By Kevin Chiu
Hawaii lawmakers followed hard hit Nevada to become only the second state in the nation to approve one of the toughest foreclosure consumer aid laws in the U.S., passing the bill as the legislature closed its latest session.
Senate Bill 651 is touted as a windfall for consumers, requiring mortgage lenders to conduct mitigation with loan borrowers who feel they are being dealt with unfairly. Roughly 30 legislative proposals were made during the session by state lawmakers trying to come up with a solution for the foreclosure crisis in Hawaii.
Community out-reach organizations, including Faith Action for Community Equity lobbied for the law to be adopted as banks and mortgage companies opposed the legislation, which affects mortgages that are handled through non-judicial foreclosure laws in the Aloha-state.
“Amazing job on this bill and your fight will inspire other groups across the country,” California Faith Action organizer Adam Kruggel told the Hawaii group. The new law, modeled after a similar state law in Nevada is intended to have lenders and homeowners work out a compromise on a mortgage modification.
Mitigation will be held in front of a court appointed mediator before any home or other real estate foreclosure can be finalized and officially repossessed by lenders. The law is a clear indication that the foreclosure crisis has impacted the state widely and came about after thousands of Hawaii homeowners complained to lawmakers and bankers that they are being dealt with unfairly by mortgage servicing companies and bankers.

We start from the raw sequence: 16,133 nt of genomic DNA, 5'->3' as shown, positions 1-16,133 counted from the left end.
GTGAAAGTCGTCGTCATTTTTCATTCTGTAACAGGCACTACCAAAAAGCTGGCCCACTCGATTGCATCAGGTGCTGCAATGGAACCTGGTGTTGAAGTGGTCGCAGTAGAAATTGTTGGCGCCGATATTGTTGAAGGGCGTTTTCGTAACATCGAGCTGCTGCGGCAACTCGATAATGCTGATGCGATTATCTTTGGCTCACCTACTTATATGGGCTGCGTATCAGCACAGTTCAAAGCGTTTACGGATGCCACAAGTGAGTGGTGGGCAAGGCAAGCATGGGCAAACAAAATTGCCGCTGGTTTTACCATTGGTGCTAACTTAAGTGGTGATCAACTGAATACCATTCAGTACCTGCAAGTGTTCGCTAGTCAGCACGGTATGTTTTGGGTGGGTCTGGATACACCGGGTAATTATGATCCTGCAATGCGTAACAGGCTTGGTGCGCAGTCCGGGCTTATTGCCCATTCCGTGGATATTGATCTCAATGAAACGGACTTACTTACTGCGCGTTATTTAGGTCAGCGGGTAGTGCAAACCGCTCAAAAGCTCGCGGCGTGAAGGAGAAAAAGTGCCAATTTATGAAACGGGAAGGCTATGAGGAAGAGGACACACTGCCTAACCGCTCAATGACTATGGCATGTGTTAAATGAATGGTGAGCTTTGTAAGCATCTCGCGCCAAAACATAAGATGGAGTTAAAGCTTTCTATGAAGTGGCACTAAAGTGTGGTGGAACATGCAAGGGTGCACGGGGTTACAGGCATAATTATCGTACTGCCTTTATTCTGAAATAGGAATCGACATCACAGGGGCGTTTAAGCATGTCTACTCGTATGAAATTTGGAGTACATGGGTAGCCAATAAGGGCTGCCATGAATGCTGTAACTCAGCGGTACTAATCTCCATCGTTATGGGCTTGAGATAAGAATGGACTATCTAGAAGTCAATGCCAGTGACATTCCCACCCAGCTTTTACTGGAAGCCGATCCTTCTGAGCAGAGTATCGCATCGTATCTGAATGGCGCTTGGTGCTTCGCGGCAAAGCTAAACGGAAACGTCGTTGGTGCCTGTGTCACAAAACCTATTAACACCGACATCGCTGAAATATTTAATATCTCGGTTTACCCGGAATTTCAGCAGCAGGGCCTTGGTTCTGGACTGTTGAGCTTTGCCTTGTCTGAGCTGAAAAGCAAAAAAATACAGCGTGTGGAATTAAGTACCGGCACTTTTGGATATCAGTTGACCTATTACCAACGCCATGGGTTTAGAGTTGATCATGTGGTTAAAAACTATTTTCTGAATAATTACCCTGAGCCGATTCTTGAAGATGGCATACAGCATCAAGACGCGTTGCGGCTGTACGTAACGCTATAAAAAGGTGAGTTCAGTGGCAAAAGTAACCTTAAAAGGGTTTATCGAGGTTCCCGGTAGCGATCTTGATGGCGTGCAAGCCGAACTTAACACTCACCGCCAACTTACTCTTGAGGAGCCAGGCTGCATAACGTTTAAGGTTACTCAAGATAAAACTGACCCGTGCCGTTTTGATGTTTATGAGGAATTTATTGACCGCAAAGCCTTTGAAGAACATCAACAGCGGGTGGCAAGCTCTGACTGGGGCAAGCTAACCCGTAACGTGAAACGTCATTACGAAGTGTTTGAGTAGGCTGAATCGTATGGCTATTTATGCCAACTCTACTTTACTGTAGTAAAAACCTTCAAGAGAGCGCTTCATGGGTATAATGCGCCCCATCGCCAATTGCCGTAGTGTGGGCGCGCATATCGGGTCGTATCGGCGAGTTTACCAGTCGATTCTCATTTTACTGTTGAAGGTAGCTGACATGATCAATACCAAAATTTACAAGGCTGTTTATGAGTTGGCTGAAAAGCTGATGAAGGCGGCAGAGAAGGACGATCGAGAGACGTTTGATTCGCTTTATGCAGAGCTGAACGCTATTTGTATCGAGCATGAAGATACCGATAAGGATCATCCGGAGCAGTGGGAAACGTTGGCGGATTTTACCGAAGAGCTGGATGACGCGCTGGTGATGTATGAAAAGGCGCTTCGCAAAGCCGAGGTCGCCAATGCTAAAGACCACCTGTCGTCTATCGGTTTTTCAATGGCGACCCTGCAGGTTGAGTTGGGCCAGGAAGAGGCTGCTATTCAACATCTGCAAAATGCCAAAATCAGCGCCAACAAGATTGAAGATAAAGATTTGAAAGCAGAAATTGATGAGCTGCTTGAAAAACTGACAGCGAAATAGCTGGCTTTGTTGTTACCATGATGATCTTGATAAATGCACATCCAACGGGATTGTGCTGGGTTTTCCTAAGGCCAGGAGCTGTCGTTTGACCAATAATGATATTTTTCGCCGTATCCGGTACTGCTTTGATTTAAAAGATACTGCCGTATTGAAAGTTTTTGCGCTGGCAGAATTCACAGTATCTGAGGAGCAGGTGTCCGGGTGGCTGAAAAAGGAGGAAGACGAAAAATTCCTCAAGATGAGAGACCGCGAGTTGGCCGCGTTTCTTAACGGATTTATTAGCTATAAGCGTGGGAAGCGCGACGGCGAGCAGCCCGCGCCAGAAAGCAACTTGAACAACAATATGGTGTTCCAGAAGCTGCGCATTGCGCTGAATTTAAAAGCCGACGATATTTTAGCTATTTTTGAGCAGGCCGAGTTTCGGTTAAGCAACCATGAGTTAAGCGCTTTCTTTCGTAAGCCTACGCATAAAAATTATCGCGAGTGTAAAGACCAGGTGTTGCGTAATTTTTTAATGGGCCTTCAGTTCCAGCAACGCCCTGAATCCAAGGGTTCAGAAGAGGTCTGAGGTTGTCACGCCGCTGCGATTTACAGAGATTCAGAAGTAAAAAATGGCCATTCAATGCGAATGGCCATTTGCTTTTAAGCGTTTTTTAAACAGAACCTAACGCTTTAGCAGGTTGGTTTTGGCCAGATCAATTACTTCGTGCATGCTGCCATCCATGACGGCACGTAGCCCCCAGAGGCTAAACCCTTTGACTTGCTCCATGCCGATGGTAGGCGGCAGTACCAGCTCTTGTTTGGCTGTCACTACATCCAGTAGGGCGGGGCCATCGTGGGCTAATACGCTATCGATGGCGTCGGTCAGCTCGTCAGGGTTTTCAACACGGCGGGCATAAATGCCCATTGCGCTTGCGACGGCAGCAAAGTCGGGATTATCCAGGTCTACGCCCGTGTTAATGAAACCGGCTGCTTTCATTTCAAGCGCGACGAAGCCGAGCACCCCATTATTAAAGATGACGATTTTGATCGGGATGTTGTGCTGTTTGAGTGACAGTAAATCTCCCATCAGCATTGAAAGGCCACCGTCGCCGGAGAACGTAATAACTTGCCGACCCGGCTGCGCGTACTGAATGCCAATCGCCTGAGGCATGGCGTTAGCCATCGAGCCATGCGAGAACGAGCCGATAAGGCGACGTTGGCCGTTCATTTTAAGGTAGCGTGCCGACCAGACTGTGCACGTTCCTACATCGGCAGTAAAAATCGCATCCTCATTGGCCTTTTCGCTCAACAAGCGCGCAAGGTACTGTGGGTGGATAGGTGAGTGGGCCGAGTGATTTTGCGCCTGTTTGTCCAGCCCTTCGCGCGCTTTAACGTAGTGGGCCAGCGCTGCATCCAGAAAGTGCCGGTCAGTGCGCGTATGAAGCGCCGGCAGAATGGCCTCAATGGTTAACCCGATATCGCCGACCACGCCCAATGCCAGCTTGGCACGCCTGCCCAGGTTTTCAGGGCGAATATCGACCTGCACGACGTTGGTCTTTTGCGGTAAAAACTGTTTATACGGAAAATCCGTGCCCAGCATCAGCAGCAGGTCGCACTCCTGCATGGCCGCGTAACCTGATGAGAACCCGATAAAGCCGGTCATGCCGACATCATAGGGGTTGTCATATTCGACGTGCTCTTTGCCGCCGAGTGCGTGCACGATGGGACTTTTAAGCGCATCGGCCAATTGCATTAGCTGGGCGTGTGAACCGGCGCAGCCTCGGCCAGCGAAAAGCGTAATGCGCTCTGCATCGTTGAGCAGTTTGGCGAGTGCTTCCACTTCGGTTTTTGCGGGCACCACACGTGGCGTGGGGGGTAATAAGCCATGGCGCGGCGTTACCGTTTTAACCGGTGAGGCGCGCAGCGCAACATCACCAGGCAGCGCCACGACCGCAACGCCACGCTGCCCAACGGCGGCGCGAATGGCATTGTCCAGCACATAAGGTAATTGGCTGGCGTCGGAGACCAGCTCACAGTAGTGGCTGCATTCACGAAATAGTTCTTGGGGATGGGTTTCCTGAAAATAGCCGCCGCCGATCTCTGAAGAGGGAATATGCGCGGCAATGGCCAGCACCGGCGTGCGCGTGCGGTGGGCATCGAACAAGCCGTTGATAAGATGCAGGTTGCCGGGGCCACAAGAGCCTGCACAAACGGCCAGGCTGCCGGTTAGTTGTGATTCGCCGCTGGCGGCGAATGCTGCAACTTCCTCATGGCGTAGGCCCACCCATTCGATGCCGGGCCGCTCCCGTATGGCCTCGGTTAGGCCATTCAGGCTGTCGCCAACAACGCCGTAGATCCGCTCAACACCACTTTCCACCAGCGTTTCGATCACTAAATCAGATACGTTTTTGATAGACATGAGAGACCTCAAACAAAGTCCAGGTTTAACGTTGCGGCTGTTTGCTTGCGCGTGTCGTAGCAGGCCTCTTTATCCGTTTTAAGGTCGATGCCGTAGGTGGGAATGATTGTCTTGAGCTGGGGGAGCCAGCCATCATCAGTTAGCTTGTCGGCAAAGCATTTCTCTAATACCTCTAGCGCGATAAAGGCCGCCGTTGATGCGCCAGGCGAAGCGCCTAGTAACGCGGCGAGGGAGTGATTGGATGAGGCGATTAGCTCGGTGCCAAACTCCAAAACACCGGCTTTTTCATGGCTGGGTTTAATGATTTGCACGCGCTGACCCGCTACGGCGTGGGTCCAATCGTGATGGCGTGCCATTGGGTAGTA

The 101 page act effectively overhauls state laws on non-judicial foreclosures. The majority of real estate foreclosures are not handled through Hawaiian courts, but are directly handled by lenders servicing companies. Twenty-six other U.S. states abide by state judicial foreclosure procedures.
The Nevada program has been in effect for nearly 18 months. Consumer interest groups, who lobbied for the law, say that it has helped to keep more troubled Nevada mortgage holders in their homes than before mediation was required. Las Vegas has held the distinction of being the top foreclosure market in the U.S. for more than 30 months, according to Realty Trac.
Mortgage industry officials opposed the new laws, saying that the new requirements will make loans more expensive and harder to obtain But lawmakers labeled the comments as propaganda and approved the new laws after homeowners demonstrated against bankers, who they blame for the foreclosure crisis.